N Korea closes diplomatic missions in Bangladesh, DR Congo: reports

Pyongyang claims these shutdowns are a normal part of the business of sovereign nations.
By Taejun Kang for RFA
Taipei, Taiwan
N Korea closes diplomatic missions in Bangladesh, DR Congo: reports A North Korean flag flutters on top of a 160-meter tower in North Korea's propaganda village of Gijungdong, in this picture taken from the Tae Sung freedom village near the Military Demarcation Line (MDL), inside the demilitarized zone separating the two Koreas, in Paju, South Korea, April 24, 2018.
Kim Hong-Ji/Reuters

In a further shutdown of diplomatic missions, North Korea has been closing down its embassies in Bangladesh and the Democratic Republic of Congo, media reports showed. 

As of May 2023, North Korea operated a total of 53 foreign missions, but since then, media reports have confirmed the closure of North Korean embassies and consulates in as many as a dozen locations, including those in countries Pyongyang views as longtime allies.

The North shut down its embassy in Dhaka on Nov. 20 and informed the Bangladeshi government that its embassy in India would assume responsibility for the relevant affairs, according to a Bangladeshi daily, The Daily Star, on Nov. 26.

The paper quoted a Bangladeshi foreign ministry official as saying the North’s move would not affect Bangladesh “in any way” since it does not have any notable trade relations with Pyongyang. 

The two countries established diplomatic relations in 1973. The North Korean embassy in Bangladesh consisted of four diplomats, including the ambassador. Bangladesh does not have its mission in North Korea and maintains diplomatic relations with it through the Bangladesh embassy in China.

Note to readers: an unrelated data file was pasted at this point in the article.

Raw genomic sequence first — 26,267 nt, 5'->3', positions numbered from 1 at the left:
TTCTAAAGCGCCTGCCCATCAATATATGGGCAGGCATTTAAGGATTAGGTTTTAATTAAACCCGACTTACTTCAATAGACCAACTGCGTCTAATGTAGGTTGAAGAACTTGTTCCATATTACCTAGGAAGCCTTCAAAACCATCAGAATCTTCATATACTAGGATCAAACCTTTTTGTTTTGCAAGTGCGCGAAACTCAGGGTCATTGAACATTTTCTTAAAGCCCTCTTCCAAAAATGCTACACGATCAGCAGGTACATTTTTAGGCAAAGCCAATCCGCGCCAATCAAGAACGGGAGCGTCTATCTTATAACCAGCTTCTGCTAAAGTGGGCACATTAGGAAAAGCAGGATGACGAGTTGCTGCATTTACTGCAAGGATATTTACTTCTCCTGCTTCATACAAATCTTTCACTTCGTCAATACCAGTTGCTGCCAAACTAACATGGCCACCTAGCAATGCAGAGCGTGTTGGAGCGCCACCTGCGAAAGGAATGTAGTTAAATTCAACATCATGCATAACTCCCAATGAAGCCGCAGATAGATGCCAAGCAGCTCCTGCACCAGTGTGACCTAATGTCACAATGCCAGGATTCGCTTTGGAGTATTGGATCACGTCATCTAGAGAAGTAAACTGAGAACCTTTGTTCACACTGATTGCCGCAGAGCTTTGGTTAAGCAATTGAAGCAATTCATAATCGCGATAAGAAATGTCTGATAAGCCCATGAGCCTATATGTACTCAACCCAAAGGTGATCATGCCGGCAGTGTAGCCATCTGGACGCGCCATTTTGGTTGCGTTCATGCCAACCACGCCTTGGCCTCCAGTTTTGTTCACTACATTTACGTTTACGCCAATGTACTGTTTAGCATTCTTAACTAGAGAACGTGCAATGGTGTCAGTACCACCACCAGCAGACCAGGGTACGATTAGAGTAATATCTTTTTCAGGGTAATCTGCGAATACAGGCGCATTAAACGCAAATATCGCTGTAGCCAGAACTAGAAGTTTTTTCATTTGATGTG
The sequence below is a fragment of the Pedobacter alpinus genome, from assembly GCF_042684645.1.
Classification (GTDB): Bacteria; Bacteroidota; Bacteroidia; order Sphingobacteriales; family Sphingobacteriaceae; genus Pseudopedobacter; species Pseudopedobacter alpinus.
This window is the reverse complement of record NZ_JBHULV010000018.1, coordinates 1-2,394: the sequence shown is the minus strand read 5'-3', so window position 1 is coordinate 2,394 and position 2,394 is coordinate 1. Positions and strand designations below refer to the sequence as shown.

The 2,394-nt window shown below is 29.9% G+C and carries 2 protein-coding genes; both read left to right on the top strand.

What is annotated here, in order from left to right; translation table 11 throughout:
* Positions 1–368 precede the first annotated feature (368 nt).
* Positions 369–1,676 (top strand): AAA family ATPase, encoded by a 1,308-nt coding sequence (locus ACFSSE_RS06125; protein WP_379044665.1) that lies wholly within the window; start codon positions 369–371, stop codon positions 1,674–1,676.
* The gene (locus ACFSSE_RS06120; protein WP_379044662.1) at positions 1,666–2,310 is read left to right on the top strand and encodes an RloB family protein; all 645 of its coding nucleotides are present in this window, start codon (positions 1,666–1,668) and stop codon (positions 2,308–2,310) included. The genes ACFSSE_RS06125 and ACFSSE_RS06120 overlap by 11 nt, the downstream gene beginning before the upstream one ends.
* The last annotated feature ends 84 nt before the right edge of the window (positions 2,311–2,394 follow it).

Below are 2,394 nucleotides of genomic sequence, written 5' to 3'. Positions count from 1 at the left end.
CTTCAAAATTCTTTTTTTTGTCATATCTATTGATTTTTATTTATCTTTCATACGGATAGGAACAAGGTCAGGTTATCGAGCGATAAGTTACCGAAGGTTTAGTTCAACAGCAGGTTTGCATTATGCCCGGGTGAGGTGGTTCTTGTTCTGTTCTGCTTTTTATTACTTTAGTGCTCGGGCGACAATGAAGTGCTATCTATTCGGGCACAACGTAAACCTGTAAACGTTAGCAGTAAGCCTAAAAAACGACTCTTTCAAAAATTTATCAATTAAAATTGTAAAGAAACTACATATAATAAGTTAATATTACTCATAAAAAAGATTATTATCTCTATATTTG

Separately, NK News reported on Nov. 28 that the North Korean embassy in the Democratic Republic of the Congo is “set to close” and its operations will be handled by the embassy in Ethiopia, citing a spokesman for the country’s foreign ministry.

But the spokesman said the North did not give a reason for the embassy closure.

“Tightened international sanctions on North Korea have hampered its ability to earn foreign currency, making it difficult to maintain its diplomatic missions,” an official from South Korea’s Ministry of Unification, which oversees inter-Korean relations, said in October.

“This is a glimpse of North Korea’s dire economic situation, where it is difficult to maintain even minimal diplomatic relations with traditional allies,” the ministry official said. 

But amid the speculation over its finances, a North Korean foreign ministry spokesperson said on Nov. 3 that it is in the process of “closing and opening” diplomatic missions in other countries, and this is a normal part of the business of sovereign nations.

“We will continue to take the necessary diplomatic steps in the context of the prospective development of our external relations in line with the evolving international environment,” the spokesperson said at that time. 

Edited by Mike Firn and Elaine Chan.


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